Some thoughts as Mids begin to travel home.
Time. It is precious. It is non-renewable. It is fleeting. It is a gift. If anything, this year has reminded me that time with family, whenever and how ever it comes, is a priority and a blessing. And I am so happy for all of our USNA families because Mids will slowly and surely travel home to be with family and celebrate the holidays soon!
A heartfelt congratulations to Mids and parents – you are halfway through this unusual and challenging ACYear. Before we all know it, Herndon (hopefully!) and Commissioning will be at our doorstep!
I have been reminiscing about of our experiences over the past seven years. As you get ready to enjoy your Mid for Christmas and the holidays during this unusual season, I thought I would get some advice and go right to the source, so I asked my former Mids what advice they would give to USNA parents as their Mids come home. They said the following:
a. Parents, remind your Mids to eat slowly and enjoy the home cooked meals – they are always wolfing down their food in 5 seconds flat!
b. Parents, try not to over schedule.. This year especially, family and friends will be eager to see your Mids, but allow them to set the pace whenever possible. Leave lots of free time to relax and time with friends – and family – too.
c. Know that your Mids will probably sleep a lot and not do much the first few days while they recover and decompress. They have been going full steam ahead without coming home – and for Plebes, since Plebe Summer!
d. Try to be understanding. They are used to a very structured day so if your Mid or Plebe asks for the next day’s schedule, at what time they have to be ready, and they are ready early, know that it will take a few days or more to relax.
That is all that our former Mids remember… their USNA memories have been apparently supplanted by Reef Points, Duty rosters, Navy Regs, or studying for Boards…
You may notice, at least in our case, our first Mid wanted to know what the plans were for the next day, at what time he should be ready and at what time we would leave – Parents should read: I am still on military/USNA time/schedule. Be ready when you tell me to be ready, and if you are on time you are already late…
I will never forget the first Christmas during Plebe year. Our Mid asked what the plans were for the next day and at what time he should be ready. We gave him our thoughts, and of course, the next day he was ready 15 minutes ahead of time and was ready to go. In the meantime, we were still running around in our PJs, getting breakfast ready, MidSibs were reading in their PJs too. Next question: At what time are we leaving? And Shouldn’t you be getting ready by now? We answered: Just chill honey, the time was just an approximation. We are not on a tight schedule! His reply: “Civilians!”, he exclaimed with a look of disdain… Then he turned around and walked away shaking his head. We looked at each other (chuckled as quietly as we could) and immediately went to get ready but were still about 30 minutes late… As time went on, he got more relaxed and was fine, but don’t be surprised if they are very punctual – at least initially.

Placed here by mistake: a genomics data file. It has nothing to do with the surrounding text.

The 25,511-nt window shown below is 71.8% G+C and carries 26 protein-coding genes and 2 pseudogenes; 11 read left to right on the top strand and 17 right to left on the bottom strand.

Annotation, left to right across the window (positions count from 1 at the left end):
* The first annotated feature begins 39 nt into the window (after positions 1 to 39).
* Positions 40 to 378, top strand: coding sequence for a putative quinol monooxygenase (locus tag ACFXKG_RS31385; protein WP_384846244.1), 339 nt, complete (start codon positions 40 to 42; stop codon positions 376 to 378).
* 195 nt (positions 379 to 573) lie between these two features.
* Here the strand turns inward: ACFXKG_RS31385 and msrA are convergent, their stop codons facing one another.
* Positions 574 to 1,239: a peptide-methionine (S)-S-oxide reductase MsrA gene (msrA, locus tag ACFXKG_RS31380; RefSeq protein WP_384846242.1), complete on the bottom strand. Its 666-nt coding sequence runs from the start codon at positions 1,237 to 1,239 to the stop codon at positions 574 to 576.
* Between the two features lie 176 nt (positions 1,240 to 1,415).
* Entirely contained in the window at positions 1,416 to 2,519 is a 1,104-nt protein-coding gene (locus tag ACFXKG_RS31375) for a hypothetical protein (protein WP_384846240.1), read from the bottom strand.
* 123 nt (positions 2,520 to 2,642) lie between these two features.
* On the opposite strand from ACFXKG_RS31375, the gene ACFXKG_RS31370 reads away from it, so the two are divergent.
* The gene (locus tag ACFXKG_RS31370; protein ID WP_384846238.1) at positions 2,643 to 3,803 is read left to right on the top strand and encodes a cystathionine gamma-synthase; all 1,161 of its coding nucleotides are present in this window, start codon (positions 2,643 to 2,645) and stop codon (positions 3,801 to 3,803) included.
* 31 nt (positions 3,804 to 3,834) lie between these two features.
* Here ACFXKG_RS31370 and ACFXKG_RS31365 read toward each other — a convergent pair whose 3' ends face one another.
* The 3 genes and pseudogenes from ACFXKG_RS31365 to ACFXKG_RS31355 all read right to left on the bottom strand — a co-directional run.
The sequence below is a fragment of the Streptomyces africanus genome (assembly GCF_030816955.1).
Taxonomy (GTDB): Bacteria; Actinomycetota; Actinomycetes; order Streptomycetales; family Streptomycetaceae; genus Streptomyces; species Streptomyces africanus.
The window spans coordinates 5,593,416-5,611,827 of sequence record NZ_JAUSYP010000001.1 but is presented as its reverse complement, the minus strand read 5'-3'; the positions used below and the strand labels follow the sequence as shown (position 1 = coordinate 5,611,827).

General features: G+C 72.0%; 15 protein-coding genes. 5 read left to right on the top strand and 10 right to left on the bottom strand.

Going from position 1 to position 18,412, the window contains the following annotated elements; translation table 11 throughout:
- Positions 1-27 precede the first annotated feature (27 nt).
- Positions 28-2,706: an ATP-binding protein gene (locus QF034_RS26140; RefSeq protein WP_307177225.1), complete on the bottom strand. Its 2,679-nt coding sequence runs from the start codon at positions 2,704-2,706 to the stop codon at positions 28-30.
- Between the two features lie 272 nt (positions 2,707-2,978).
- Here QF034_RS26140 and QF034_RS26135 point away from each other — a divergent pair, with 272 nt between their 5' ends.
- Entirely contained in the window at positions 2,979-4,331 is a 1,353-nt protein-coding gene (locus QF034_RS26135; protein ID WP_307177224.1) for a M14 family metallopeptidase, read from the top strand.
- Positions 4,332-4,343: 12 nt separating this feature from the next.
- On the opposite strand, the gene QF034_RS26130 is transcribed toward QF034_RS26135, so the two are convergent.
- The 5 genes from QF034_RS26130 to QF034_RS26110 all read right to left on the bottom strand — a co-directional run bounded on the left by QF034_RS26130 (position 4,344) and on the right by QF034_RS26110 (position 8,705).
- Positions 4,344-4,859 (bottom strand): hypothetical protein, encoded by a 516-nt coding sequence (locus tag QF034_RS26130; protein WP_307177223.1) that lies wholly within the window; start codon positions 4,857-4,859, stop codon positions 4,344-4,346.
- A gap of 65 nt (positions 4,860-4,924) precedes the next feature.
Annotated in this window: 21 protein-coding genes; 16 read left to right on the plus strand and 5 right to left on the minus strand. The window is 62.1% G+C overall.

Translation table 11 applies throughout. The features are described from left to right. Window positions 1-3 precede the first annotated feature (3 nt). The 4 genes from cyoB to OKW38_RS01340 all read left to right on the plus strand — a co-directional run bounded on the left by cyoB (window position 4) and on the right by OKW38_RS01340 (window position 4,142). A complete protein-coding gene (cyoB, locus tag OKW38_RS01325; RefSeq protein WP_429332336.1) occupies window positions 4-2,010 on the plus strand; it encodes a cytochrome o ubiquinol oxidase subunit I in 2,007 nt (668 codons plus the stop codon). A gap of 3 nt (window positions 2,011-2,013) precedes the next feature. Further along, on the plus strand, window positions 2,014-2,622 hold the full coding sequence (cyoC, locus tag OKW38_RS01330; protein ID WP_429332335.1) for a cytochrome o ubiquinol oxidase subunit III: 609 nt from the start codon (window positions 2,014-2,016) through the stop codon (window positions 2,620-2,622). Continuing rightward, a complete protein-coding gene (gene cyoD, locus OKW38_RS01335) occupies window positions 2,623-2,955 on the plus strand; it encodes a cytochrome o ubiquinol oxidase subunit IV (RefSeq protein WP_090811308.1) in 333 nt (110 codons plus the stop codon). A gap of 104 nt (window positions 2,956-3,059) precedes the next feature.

The other thing we noticed, is that our usually fairly neat Mids, were not so fairly neat anymore – at least at home! I usually spend spent several days cleaning, organizing, weeding through so that everything was absolutely perfect for our Mids when they came home. Both Mid #1 and Mid #2 who are pretty organized and neat , did not make their bed once, and their rooms were not exactly something I enjoyed wandering into. In the end, I lived by Semper Gumby and I followed my mother-in-law’s advice – I just closed the door and everything was good!
Another thing we noticed, on a more serious note, especially for Mid #1, after he visited his high school friends who would talk about trips, parties, skipping class, weekends at home, etc., I noticed he would be really pensive and quiet. We finally inquired and our Mid mentioned that he really missed the freedom of doing what he wanted and being with friends. He felt he was missing out on college life. We asked him why he decided to go to the Academy when he had so many other great options. He said, “I know Mom, I chose to go to the Academy, to serve, and I want the opportunities that the Academy offers. But sometimes, it is just hard, especially when friends seem to be having fun and I am are not there to share the moments”.